Inspired by the mosquito’s ability to fly and land in the dark, researchers recently developed a perception system that can evade collisions and tested them on quadcopters. An international team of scientists, led by Professor Richard Bomphrey of the Royal Veterinary College (RVC) in London, studied the sensory mechanisms of male reservoir mosquitoes and found the ability to simulate the insect’s ability to detect obstacles using air currents
Many campers often sleep outdoors without knowing that mosquitoes have landed on themselves, and one important reason is that mosquitoes can land lightly on you even in the dark at night. They do this thanks to mechanical sensing, a response to mechanical stimuli that allows them to sense obstacles without using the eyes. Unlike bats, which navigate through a biosonar system, mosquitoes use a combination of wings, tentacles and airflow to navigate.
According to the team, mosquitoes fly by flapping their elongated wings very quickly, producing fast jet air to provide lift. If these jet streams encounter obstacles, these air flow patterns change shape, which can be detected by an array of sensors called “Zhuang’s organs” at the base of the mosquito’s tentacles. This allows the insect to use “aerodynamic imaging” to create images of its surroundings, allowing it to map the location of the ground and other obstacles.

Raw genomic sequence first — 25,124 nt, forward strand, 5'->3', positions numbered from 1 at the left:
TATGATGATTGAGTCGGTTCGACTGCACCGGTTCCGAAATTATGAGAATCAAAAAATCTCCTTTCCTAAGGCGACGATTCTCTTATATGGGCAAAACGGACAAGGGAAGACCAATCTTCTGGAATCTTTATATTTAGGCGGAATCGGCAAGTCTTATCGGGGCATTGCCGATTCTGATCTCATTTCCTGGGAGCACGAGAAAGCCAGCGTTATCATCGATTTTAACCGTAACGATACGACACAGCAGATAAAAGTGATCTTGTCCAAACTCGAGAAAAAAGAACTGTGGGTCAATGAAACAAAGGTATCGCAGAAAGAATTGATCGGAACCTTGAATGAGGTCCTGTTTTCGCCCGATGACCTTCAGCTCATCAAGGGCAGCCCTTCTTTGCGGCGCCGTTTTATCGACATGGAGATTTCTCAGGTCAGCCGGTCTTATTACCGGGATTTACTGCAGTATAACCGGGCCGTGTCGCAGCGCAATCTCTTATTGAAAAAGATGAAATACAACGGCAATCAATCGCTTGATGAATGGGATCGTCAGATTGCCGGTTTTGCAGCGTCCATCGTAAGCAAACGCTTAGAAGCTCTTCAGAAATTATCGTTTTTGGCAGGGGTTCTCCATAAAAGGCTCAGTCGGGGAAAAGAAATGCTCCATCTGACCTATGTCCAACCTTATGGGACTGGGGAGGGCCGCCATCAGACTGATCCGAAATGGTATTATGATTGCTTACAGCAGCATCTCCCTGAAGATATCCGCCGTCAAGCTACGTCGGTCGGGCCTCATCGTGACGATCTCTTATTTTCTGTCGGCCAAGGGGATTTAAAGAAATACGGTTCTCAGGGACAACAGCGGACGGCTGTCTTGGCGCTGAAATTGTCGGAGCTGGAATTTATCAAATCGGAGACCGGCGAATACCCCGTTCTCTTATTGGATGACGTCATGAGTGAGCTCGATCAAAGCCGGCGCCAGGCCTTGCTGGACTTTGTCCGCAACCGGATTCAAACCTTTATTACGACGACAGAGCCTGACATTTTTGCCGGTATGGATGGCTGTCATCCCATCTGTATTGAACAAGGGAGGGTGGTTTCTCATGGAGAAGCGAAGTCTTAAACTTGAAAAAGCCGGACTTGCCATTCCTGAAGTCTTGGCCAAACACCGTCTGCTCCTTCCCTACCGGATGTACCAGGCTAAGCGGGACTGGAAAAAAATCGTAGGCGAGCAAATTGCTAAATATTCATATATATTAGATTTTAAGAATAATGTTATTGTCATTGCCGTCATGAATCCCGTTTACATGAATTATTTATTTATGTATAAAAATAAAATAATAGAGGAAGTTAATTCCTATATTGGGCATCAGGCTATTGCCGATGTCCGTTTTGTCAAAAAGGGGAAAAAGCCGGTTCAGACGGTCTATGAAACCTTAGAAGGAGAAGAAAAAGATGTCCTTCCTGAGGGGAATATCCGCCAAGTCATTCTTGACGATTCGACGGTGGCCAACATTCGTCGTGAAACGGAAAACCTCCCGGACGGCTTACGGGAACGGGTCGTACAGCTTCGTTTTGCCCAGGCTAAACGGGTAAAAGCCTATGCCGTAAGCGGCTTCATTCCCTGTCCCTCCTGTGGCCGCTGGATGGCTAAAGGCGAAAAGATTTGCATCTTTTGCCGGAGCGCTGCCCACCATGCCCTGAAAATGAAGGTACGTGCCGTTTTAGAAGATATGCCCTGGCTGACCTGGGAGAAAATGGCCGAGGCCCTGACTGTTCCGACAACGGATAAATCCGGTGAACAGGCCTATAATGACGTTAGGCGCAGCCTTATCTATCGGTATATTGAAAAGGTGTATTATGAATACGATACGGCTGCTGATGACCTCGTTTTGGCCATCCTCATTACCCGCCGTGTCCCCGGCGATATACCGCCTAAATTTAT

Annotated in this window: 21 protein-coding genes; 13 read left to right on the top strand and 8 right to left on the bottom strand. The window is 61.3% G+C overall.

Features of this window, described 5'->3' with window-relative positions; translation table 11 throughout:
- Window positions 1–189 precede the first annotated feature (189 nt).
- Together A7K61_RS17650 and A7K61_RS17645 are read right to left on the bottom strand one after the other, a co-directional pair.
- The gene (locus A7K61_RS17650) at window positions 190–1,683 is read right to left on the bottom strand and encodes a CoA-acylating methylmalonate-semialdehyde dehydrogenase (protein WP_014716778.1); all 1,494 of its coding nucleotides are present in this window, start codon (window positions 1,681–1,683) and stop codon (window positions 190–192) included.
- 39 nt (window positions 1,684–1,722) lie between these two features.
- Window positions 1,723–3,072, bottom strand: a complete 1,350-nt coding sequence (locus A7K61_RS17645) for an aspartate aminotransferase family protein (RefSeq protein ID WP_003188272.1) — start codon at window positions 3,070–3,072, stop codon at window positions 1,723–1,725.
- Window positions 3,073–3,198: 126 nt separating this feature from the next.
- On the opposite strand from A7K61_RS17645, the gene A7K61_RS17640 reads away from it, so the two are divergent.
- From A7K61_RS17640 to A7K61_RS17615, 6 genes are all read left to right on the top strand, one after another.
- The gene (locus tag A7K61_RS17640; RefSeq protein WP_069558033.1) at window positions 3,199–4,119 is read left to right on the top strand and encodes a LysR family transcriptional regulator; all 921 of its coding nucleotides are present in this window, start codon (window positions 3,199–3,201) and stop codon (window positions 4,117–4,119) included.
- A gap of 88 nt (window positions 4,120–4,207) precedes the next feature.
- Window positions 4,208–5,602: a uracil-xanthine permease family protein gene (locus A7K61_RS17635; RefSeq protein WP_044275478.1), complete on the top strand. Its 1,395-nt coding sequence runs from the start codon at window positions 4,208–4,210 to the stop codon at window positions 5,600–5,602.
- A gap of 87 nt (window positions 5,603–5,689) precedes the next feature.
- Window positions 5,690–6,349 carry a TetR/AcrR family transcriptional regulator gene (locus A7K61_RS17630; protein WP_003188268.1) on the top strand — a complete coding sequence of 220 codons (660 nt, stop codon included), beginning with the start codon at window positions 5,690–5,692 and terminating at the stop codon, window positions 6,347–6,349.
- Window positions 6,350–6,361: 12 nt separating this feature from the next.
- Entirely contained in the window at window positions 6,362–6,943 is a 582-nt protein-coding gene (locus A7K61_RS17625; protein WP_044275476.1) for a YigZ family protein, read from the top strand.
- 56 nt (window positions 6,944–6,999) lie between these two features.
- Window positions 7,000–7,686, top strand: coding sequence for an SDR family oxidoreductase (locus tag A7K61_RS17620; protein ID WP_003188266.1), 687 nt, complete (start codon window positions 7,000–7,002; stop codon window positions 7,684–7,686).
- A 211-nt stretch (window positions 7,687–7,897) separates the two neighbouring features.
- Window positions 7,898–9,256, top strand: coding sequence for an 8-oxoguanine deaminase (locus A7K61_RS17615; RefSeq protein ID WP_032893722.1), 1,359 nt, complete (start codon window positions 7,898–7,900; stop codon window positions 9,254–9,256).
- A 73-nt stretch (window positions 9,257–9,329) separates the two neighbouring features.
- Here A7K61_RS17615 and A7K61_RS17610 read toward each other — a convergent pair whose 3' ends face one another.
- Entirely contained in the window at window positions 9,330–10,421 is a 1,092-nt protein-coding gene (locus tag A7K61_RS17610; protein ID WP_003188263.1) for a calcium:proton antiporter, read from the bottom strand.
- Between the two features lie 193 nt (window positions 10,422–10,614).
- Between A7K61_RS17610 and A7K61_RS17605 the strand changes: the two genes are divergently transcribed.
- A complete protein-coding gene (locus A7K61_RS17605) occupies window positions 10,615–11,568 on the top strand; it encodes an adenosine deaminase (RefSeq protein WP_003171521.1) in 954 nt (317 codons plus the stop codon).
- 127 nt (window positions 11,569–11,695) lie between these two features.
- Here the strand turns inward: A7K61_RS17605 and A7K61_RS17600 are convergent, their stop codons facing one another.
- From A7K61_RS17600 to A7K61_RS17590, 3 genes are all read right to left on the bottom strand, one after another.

The team used the findings to provide it with a miniature four-rotor aircraft with aerodynamic imaging by installing a bio-inspired sensor device. The unit consists of an array of probe tubes connected to the pressure differential sensor, which are placed on maximum sensitivity. After a series of test flights, the quadcopter was allowed to fly autonomously.
The team found that the quadcopter could detect surfaces on the ground or walls at sufficient distances, with little need for data processing, and that the new system was said to be lightweight, low-power and scalable.